And Hugo-award-winning CJ Cherryh points out, it might be that the inspiration isn't there at the moment, but you can set it aside to consider later. She adds, “Never destroy it – for fear it will achieve holy sanctity of ‘might-have-been’ in your memory. Being able to look at it and say, ‘Nope, there was no hope for this one’ is healthy.”

What criteria would you add?"

+ - Netflix Gets What It Pays For: Comcast Streaming Speeds Skyrocket->

Submitted by jfruh
jfruh (300774) writes "Back in Februrary, after a lengthy dispute, Netflix agreed to pay Comcast for network access after being dogged by complaints of slow speeds from Comcast subscribers. Two months later, it appears that Comcast has delivered on its promises, jumping up six places in Netflix's ISP speed rankings. The question of whether this is good news for anyone but Comcast is still open."
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+ - Four In Five Americans Want Data-Sharing Restricted By Law->

Submitted by jfruh
jfruh (300774) writes "Some surveys from the Pew Research Center's Internet and American Life Project have found, not suprisingly, that Americans are concerned about the privacy and safety of their personal data, worrying about everything from securtiy breaches to corporate misues of it. Perhaps the most striking data point from the survey: 79% of respondents want tighter government regulations that would restrict how their personal data is shared."
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+ - The Case for a Safer Smartphone->

Submitted by itwbennett
itwbennett (1594911) writes "According to the Virginia Tech Transportation Institute, people who text and drive increase their chances of 'safety-critical events' by a multiple of 23.2. And new research is constantly rolling out, showing the same thing: 'We can't handle the visual, manual, and cognitive commitment of using a phone while driving,' writes blogger Kevin Purdy. What's needed, Purdy suggests, isn't more laws that will go ignored, but phones that know enough to stop giving us the distractions we ask them for:

I think the next good phone, the next phone that makes some variant of the claim that it "Fits the way you live," needs to know that we don't know what is good for us when it comes to driving. We want to be entertained and shown new things while doing the often mundane or stressful task of driving. More specifically, those phones should know when we are driving, quiet or otherwise obscure updates from most apps, and be able to offer their most basic functions without needing to turn on a screen or type a single letter.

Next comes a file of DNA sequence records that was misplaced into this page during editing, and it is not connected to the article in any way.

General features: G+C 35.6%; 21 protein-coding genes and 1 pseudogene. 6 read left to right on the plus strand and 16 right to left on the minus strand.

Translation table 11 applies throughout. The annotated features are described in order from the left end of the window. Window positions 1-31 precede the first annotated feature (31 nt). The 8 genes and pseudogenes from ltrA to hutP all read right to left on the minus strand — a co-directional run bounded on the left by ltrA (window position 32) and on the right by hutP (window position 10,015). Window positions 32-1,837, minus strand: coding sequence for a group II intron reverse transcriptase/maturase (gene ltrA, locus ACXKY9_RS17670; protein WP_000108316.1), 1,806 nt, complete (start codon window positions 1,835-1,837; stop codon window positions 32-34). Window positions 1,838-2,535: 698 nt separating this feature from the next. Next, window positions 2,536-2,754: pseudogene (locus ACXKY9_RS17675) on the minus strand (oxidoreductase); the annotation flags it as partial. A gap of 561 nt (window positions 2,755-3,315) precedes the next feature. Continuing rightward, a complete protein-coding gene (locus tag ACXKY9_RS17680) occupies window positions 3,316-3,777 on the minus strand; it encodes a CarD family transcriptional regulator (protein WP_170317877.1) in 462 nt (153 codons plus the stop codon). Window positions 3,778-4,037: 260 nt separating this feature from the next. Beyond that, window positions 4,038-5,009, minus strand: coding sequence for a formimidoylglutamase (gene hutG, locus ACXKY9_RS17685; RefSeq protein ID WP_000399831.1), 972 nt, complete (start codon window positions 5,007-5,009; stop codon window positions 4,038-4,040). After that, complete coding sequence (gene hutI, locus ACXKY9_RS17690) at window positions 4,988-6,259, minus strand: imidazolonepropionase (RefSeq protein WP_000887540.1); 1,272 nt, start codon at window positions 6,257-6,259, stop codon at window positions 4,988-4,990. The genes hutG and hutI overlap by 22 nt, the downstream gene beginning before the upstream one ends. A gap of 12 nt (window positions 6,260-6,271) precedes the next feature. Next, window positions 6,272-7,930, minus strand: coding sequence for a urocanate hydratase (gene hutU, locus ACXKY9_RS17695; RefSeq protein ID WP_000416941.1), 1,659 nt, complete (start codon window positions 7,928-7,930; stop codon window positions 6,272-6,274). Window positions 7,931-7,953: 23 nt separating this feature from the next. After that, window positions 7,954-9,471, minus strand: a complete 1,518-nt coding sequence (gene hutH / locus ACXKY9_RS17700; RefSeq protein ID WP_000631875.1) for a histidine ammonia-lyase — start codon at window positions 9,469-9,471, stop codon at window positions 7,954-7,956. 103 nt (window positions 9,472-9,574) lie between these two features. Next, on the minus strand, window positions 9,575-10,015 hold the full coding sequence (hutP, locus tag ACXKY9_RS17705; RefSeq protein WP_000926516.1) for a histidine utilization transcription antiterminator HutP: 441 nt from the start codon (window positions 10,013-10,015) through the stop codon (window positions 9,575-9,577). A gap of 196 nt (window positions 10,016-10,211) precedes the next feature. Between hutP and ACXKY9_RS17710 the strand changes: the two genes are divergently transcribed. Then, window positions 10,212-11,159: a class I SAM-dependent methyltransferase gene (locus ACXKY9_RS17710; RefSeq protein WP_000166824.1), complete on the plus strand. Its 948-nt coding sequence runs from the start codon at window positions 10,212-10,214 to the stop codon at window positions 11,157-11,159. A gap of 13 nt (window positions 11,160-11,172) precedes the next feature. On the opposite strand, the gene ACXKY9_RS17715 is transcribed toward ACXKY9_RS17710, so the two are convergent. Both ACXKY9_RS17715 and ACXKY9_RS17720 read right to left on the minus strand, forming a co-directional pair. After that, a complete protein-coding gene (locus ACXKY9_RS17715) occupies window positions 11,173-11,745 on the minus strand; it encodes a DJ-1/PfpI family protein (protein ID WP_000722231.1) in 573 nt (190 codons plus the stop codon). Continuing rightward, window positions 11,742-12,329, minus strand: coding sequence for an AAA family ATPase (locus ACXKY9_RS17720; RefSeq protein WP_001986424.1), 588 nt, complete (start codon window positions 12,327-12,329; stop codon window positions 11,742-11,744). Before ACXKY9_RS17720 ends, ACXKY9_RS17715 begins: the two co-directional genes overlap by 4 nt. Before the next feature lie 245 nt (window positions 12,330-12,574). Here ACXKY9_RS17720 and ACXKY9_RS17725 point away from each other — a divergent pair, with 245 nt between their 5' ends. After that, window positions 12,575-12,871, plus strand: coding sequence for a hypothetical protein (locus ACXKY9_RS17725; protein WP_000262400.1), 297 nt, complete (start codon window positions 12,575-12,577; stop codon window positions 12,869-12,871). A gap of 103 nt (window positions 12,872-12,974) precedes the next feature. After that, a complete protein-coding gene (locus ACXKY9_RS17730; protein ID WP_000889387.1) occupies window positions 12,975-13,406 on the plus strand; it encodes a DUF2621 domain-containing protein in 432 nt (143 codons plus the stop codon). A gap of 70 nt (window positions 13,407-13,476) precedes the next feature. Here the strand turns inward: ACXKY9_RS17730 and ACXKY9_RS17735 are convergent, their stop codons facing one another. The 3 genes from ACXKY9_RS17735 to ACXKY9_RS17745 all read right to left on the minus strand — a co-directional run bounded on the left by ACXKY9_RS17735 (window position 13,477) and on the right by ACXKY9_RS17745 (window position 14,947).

"

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+ - Is Apple A Bad Citizen Of The Tech Community?->

Submitted by jfruh
jfruh (300774) writes "While much criticism and praise for Apple comes with its engagement with the larger world — politics, charity, labor practices, and so on — there hasn't been much discussion of how Apple contributes to the open source and standards communities of the tech world. It turns out the world's most valuable company doesn't give back much. Despite widespread reliance on open source software, Apple isn't a major corporate sponsor of any open source proejcts — for instance, Microsoft gives more to the Apache Foundation, despite selling a Web server that competes against Apache's free flagship product. Considering the fact that open source and open standards were all that kept Apple from extinction during the dark days of Microsoft dominance, you'd think they'd be more grateful."
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+ - Stung By File-Encrypting Malware, Researchers Fight Back->

Submitted by itwbennett
itwbennett (1594911) writes "When Jose Vildoza's father became the victime of ransomware, he launched his own investigation. Diving into CryptoDefense's code, he found its developers had made a crucial mistake: CryptoDefense used Microsoft's Data Protection API (application programming interface), a tool in the Windows operating system to encrypt a user's data, which stored a copy of the encryption keys on the affected computer. Vildoza and researcher, Fabian Wosar of the Austrian security company Emsisoft, collaborated on a utility called the Emsisoft Decrypter that could recover the encrypted keys. In mid-March Vildoza had launched a blog chronicling his investigation, purposely not revealing the mistake CryptoDefense's authors had made. But Symantec then published a blog post on March 31 detailing the error."
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+ - Intel and SGI Test Full-Immersion Cooling for Servers-> 1

Submitted by itwbennett
itwbennett (1594911) writes "Intel and SGI have built a proof-of-concept supercomputer that's kept cool using a fluid developed by 3M called Novec that is already used in fire suppression systems. The technology, which could replace fans and eliminate the need to use tons of municipal water to cool data centers, has the potential to slash data-center energy bills by more than 90 percent, said Michael Patterson, senior power and thermal architect at Intel. But there are several challenges, including the need to design new motherboards and servers."
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+ - Amazon Gadget Lets You Order Groceries From Your Kitchen->

Submitted by jfruh
jfruh (300774) writes "The idea of an Internet-enabled refrigerator that orders milk for you when you run out has been a staple of futuristic "Internet of things" pitches for years, and for years nobody has had any real interest in owning such a thing. Now Amazon has a variant that it hopes will pique the interest of users of its AmazonFresh grocery delivery service: the Dash, a handheld gadget that you can keep in your kitchen and use to add items to your next order, either by scanning their barcode or just saying the product name."